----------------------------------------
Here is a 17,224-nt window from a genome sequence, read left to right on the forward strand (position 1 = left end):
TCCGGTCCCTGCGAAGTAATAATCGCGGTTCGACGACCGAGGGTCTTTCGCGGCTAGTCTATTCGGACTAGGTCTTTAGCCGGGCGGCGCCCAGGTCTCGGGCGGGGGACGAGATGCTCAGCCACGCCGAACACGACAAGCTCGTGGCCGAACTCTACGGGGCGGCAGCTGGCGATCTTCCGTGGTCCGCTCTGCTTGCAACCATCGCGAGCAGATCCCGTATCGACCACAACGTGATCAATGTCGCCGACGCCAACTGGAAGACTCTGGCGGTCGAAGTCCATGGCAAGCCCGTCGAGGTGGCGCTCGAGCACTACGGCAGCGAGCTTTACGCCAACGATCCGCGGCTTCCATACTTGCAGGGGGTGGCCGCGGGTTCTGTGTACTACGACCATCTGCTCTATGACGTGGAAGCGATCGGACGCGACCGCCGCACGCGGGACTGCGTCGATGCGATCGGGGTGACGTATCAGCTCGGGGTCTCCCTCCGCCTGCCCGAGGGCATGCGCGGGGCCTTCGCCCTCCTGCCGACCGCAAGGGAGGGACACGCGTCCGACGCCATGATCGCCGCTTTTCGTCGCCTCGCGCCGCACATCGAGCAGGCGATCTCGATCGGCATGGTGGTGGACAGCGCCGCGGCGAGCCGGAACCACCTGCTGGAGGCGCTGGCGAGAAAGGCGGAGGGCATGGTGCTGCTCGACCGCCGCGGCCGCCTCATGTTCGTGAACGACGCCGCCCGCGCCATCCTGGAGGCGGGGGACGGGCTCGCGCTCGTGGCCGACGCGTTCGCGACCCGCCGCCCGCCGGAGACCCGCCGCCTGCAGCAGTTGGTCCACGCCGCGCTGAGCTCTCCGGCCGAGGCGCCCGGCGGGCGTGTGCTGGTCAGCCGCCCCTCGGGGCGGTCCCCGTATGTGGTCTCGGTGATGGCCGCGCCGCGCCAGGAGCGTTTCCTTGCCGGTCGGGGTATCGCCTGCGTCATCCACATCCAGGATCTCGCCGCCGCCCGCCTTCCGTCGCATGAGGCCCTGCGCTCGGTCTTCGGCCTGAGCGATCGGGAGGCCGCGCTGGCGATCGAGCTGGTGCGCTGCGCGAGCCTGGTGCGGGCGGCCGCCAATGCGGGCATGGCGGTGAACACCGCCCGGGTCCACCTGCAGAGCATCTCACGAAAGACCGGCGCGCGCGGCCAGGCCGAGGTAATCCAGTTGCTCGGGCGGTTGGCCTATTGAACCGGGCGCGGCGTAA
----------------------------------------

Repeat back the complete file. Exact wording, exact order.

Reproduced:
Here is a 17,224-nt window from a genome sequence, read left to right on the forward strand (position 1 = left end):
TCCGGTCCCTGCGAAGTAATAATCGCGGTTCGACGACCGAGGGTCTTTCGCGGCTAGTCTATTCGGACTAGGTCTTTAGCCGGGCGGCGCCCAGGTCTCGGGCGGGGGACGAGATGCTCAGCCACGCCGAACACGACAAGCTCGTGGCCGAACTCTACGGGGCGGCAGCTGGCGATCTTCCGTGGTCCGCTCTGCTTGCAACCATCGCGAGCAGATCCCGTATCGACCACAACGTGATCAATGTCGCCGACGCCAACTGGAAGACTCTGGCGGTCGAAGTCCATGGCAAGCCCGTCGAGGTGGCGCTCGAGCACTACGGCAGCGAGCTTTACGCCAACGATCCGCGGCTTCCATACTTGCAGGGGGTGGCCGCGGGTTCTGTGTACTACGACCATCTGCTCTATGACGTGGAAGCGATCGGACGCGACCGCCGCACGCGGGACTGCGTCGATGCGATCGGGGTGACGTATCAGCTCGGGGTCTCCCTCCGCCTGCCCGAGGGCATGCGCGGGGCCTTCGCCCTCCTGCCGACCGCAAGGGAGGGACACGCGTCCGACGCCATGATCGCCGCTTTTCGTCGCCTCGCGCCGCACATCGAGCAGGCGATCTCGATCGGCATGGTGGTGGACAGCGCCGCGGCGAGCCGGAACCACCTGCTGGAGGCGCTGGCGAGAAAGGCGGAGGGCATGGTGCTGCTCGACCGCCGCGGCCGCCTCATGTTCGTGAACGACGCCGCCCGCGCCATCCTGGAGGCGGGGGACGGGCTCGCGCTCGTGGCCGACGCGTTCGCGACCCGCCGCCCGCCGGAGACCCGCCGCCTGCAGCAGTTGGTCCACGCCGCGCTGAGCTCTCCGGCCGAGGCGCCCGGCGGGCGTGTGCTGGTCAGCCGCCCCTCGGGGCGGTCCCCGTATGTGGTCTCGGTGATGGCCGCGCCGCGCCAGGAGCGTTTCCTTGCCGGTCGGGGTATCGCCTGCGTCATCCACATCCAGGATCTCGCCGCCGCCCGCCTTCCGTCGCATGAGGCCCTGCGCTCGGTCTTCGGCCTGAGCGATCGGGAGGCCGCGCTGGCGATCGAGCTGGTGCGCTGCGCGAGCCTGGTGCGGGCGGCCGCCAATGCGGGCATGGCGGTGAACACCGCCCGGGTCCACCTGCAGAGCATCTCACGAAAGACCGGCGCGCGCGGCCAGGCCGAGGTAATCCAGTTGCTCGGGCGGTTGGCCTATTGAACCGGGCGCGGCGTAA